Overview

Now that you have collected all the estate assets and paid all outstanding debts, you can complete the necessary tax returns by going through these steps:
  • determine if any outstanding tax returns need to be completed from previous years;
  • determine if a date of death tax return applies;
  • determine if an estate tax return needs to be lodged.

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32.1 Notify of the Death

If not already done so in Step 12 – Notify the Relevant Government Departments, Companies and Organisations, you will need to inform the Australian Taxation Office (ATO) of the death if the deceased person has ever submitted a tax return and has a Tax File Number (TFN).

Process
You, as the Executor, Administrator or Next of Kin can complete the online form to notify the ATO of the death. You will need to print the form, book an interview appointment at an Australian Post branch within 30 days of completing the form and bring the following documents:
  • Certified copy of the Death Certificate;
and one of the following:
  • Certified copy of the Will; or
  • Certified copy of the Grant of Probate; or
  • Certified copy of the Letters of Administration.
If the deceased person did not leave a Will and you have established in Step 27 – Apply for Grant of Probate or Letters of Administration that you do not need Letters of Administration, you can provide the ATO with the following documents instead:
  • Certified copy of the Death Certificate; and
  • a letter explaining why no Letters of Administration are available and which Next of Kin (include the person’s address for correspondence) is to be nominated as the Authorised Contact to deal with the deceased estate tax affairs.

Once you have notified the ATO of the death, you will receive confirmation via post. When you are the Authorised Contact you can act on behalf of the deceased person with the ATO about the deceased person’s tax dealings.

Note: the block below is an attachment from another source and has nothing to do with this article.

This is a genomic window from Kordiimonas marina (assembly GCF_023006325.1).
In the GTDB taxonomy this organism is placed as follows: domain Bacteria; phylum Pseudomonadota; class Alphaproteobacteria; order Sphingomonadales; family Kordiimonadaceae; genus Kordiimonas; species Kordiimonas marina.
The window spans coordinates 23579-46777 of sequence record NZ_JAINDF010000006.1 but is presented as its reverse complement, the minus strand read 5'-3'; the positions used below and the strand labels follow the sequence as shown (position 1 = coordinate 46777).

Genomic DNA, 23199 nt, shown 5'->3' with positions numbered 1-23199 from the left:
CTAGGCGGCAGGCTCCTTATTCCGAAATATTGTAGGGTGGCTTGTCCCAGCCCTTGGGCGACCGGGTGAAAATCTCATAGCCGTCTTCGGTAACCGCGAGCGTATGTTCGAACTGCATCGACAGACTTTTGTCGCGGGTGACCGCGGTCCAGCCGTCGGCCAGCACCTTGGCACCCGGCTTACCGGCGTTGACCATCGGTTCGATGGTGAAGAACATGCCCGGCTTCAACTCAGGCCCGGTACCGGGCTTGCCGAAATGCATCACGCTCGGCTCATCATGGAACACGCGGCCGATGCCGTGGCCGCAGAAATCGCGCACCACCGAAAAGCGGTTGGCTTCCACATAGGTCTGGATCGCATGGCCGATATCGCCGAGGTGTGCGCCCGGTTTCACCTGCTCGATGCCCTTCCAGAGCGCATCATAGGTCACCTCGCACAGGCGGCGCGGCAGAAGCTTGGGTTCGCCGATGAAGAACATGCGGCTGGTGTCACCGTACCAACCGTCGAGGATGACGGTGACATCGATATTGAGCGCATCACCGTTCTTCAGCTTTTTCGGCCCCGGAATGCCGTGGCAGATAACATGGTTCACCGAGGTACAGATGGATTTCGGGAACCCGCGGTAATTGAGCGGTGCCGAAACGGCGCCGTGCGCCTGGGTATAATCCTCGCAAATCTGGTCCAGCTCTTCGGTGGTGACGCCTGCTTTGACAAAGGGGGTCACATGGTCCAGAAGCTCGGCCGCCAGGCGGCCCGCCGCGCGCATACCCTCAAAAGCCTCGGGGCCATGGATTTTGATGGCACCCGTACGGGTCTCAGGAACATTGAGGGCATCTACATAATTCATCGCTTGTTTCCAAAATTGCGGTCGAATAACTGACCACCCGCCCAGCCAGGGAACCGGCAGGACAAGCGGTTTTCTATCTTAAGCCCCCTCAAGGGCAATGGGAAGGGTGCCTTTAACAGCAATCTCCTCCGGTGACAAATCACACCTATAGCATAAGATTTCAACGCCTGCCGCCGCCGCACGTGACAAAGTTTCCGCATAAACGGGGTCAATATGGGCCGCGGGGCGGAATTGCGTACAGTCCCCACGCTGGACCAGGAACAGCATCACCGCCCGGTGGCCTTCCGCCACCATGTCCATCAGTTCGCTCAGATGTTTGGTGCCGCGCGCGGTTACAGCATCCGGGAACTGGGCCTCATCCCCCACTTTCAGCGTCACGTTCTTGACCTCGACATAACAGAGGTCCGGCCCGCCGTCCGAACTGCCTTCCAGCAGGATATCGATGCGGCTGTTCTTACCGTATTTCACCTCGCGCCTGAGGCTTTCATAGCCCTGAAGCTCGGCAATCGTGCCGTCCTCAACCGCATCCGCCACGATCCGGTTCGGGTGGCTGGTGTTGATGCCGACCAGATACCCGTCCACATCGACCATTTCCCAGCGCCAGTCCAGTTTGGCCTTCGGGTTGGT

If you need further information, you can contact the ATO by calling 13 28 61.

32.2 Important Considerations when Completing the Tax Returns

  • Tax returns in relation to the deceased person and estate for the financial year ending 30 June are generally due for lodgement no later than the 31 October of the same year. If you will likely not manage to complete and submit the tax return(s), you should contact the ATO at 13 28 61 to seek deferral or extension explaining your situation.
  • Tax returns completed on behalf of a deceased person must be completed using the ATO paper forms and cannot be submitted online;
  • The words ‘DECEASED ESTATE’ must be written on the top of the first page;
  • You as the Executor, Administrator or Next of Kin must sign the tax return on behalf of the deceased person;
  • You must state the Tax File Number (TFN) of the deceased person or the estate depending on the tax return lodged; and
  • You will need to apply for a TFN for the deceased estate if a Deceased Estate Tax Return needs to be submitted.

Further detail for each type of tax return can be found in Step 32.3 below.

32.3 Types of Tax Returns

There are three types of tax returns that may apply to your situation:
  1. Individual Tax Returns that are outstanding from previous financial years;
  2. Date of Death Tax Return; and
  3. Deceased Estate Tax Return.

Depending on your circumstances you may only need to complete one or a combination of these as explained in more detail below.

32.3.1 Outstanding Individual Tax Returns

It is a good starting point to verify if the deceased person has in the past lodged individual tax returns and was supposed to submit tax returns for the years before their death.

You should be able to determine this by checking if in the years leading up to the death the deceased:
  • earned a salary from an employer or was self-employed;
  • earned interest on bank accounts;
  • earned investment returns such as dividends on shares;
  • earned money from a trust where the deceased person was a trust beneficiary;
  • earned money from capital gains after selling an appreciating asset;
  • earned money due to involvement in a business or being a member of a board; or
  • any other form of income as defined by the ATO.

Remember that an individual tax return would only be required once those combined earnings in a financial year exceed the tax-free threshold of $18,200 (for 2021/22 financial year).

If you think the deceased person did earn income from any of the above, you should check their personal records and look for a Notice of Assessment for previous financial years. This is a summary document the ATO issues after the tax return was assessed. It determines if the individual needs to pay or will receive a tax debit or credit. The notice also shows the deceased person’s TFN, which is every Australian’s identification number with the ATO.